The Dojo team is here again. Recently, we worked on a project called Cloud Foundry (CF) on Kubernetes (K8S) and we are thrilled to share with you how we did it.
Table of contents:
1. Why CF on K8S?
3. Demo Video
1.Why CF on K8S?
Putting CF on K8S is a good idea because of its ease of deployment, resource utilization, and flexibility.
- The overall deployment of CF on K8S is simpler than other IaaS because creating and destroying containers is quicker than that of VMs. Therefore, we are saving a significant amount of time and resources when we deploy CF components, which involves more than ten VMs. Woah! 😮
- Having CF on K8S helps utilize resources better. A traditional Diego Cell VM consumes more resources when NATS or Consul VMs are deployed as separate VMs because resources are assigned to each VM. For example, the NATS and Consul VMs each need 2GB of RAM on top of the Diego Cell using 5GB of RAM, but this not an efficient way of using resources as this is not scalable. Instead of deploying two VMs for NATS and Consul, we can deploy these as jobs using two containers sitting inside a node (or VM) that the Diego Cell has access to. Inside these nodes, the containers share the same resources that are allocated for the VMs.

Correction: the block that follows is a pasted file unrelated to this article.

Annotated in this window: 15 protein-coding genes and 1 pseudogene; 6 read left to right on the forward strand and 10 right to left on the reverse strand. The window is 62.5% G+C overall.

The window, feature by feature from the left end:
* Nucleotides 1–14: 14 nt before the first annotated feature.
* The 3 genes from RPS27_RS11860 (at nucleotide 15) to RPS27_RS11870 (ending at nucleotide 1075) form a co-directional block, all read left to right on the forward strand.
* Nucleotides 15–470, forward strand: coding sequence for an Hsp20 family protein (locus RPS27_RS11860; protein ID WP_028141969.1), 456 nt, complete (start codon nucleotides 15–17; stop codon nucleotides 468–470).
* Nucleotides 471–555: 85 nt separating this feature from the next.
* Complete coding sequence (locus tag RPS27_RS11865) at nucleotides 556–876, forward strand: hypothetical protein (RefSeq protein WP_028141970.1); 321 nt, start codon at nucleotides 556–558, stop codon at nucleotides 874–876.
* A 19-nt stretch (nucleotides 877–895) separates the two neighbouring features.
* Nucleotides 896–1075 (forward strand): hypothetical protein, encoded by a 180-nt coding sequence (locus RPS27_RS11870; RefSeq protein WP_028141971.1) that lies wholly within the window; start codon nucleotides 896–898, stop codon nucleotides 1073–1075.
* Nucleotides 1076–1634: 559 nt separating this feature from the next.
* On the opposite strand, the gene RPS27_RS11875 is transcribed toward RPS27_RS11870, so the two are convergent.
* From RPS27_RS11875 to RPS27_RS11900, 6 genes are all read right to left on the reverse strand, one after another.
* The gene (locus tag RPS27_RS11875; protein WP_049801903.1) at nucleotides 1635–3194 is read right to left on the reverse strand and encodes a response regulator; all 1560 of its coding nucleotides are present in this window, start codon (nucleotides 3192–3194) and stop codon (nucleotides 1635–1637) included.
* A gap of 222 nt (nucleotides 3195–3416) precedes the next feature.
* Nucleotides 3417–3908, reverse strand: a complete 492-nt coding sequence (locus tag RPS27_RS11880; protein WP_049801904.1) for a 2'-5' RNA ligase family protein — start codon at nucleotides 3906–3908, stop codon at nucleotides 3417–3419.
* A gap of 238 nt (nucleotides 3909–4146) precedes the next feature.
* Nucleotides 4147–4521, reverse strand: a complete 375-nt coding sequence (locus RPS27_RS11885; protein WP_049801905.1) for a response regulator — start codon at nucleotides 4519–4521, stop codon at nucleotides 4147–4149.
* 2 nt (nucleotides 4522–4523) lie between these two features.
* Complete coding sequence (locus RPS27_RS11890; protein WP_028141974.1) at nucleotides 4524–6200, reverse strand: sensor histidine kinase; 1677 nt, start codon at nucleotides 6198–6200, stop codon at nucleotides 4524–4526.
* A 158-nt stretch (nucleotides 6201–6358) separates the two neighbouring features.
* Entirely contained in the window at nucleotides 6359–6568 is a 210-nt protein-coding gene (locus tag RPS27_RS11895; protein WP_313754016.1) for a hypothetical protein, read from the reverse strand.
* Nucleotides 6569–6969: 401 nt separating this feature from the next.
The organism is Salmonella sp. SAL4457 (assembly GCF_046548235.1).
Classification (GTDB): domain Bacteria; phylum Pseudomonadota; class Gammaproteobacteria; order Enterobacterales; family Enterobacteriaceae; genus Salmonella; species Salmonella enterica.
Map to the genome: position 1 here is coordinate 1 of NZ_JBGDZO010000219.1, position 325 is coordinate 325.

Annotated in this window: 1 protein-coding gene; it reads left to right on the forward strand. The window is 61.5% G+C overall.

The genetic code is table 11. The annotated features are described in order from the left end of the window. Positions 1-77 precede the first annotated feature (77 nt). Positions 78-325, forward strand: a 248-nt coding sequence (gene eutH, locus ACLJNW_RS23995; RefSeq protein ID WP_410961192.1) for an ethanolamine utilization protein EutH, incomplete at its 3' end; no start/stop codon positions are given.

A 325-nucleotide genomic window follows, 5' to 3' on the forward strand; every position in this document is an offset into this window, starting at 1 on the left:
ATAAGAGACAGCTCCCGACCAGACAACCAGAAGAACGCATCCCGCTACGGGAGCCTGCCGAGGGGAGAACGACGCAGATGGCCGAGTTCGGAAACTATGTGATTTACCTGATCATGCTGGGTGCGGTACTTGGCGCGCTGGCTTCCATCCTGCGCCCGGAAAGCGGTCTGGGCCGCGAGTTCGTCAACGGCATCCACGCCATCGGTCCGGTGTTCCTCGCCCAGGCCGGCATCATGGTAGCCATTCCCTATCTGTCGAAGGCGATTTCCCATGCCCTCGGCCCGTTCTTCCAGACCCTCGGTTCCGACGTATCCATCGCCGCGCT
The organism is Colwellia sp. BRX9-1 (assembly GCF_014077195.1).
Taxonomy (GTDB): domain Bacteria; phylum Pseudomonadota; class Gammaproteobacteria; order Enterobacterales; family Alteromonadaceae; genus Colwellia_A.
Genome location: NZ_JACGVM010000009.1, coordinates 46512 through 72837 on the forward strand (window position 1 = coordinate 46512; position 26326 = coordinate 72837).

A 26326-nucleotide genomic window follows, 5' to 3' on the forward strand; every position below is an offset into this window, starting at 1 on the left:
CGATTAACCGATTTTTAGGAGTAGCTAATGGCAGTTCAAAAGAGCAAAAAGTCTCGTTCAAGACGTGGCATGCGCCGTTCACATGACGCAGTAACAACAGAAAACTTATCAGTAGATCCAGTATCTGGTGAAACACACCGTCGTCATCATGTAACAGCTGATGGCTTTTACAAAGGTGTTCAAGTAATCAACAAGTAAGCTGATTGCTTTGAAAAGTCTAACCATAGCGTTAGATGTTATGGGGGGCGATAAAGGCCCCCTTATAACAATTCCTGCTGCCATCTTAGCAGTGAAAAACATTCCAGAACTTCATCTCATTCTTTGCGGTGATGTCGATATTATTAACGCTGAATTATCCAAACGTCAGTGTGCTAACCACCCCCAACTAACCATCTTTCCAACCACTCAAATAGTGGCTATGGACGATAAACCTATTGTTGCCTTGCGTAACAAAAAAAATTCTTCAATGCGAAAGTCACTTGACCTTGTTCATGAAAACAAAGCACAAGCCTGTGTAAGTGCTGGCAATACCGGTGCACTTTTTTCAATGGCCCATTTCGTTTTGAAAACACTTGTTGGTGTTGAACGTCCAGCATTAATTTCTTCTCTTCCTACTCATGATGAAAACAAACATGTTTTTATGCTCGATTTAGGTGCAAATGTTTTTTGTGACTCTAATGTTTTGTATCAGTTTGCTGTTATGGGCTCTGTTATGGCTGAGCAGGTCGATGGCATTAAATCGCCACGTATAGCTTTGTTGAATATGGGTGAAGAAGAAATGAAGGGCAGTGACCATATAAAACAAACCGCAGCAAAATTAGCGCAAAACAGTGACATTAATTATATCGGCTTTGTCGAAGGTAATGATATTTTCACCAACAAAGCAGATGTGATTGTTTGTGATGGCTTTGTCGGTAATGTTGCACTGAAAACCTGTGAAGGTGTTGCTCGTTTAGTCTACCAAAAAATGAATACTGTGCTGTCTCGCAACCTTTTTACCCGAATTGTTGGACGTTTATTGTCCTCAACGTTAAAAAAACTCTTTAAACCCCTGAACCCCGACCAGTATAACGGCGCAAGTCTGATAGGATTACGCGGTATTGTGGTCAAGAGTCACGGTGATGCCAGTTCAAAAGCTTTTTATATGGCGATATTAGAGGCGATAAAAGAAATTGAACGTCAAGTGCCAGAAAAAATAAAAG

- We can pretend K8S is acting as an IaaS to put CF on top of. Knowing this, CF can be in any environment K8S is on because K8S can be deployed on top of any IaaS (including bare metal).
Figure 1: CF on K8S on GCP architecture
There is a Kubernetes cluster of nodes (or VMS) that reside in GCP. Inside of the Kubernetes cluster, there are CF components that are utilizing K8S nodes. The Diego Cells nodes are separate from the main CF components because it is difficult to run containers within a container (as Diego is also a container orchestrator).
Special thanks to the kubernetes bosh cpi team from SAP for helping us. Please check out their repo at kubernetes_cpi.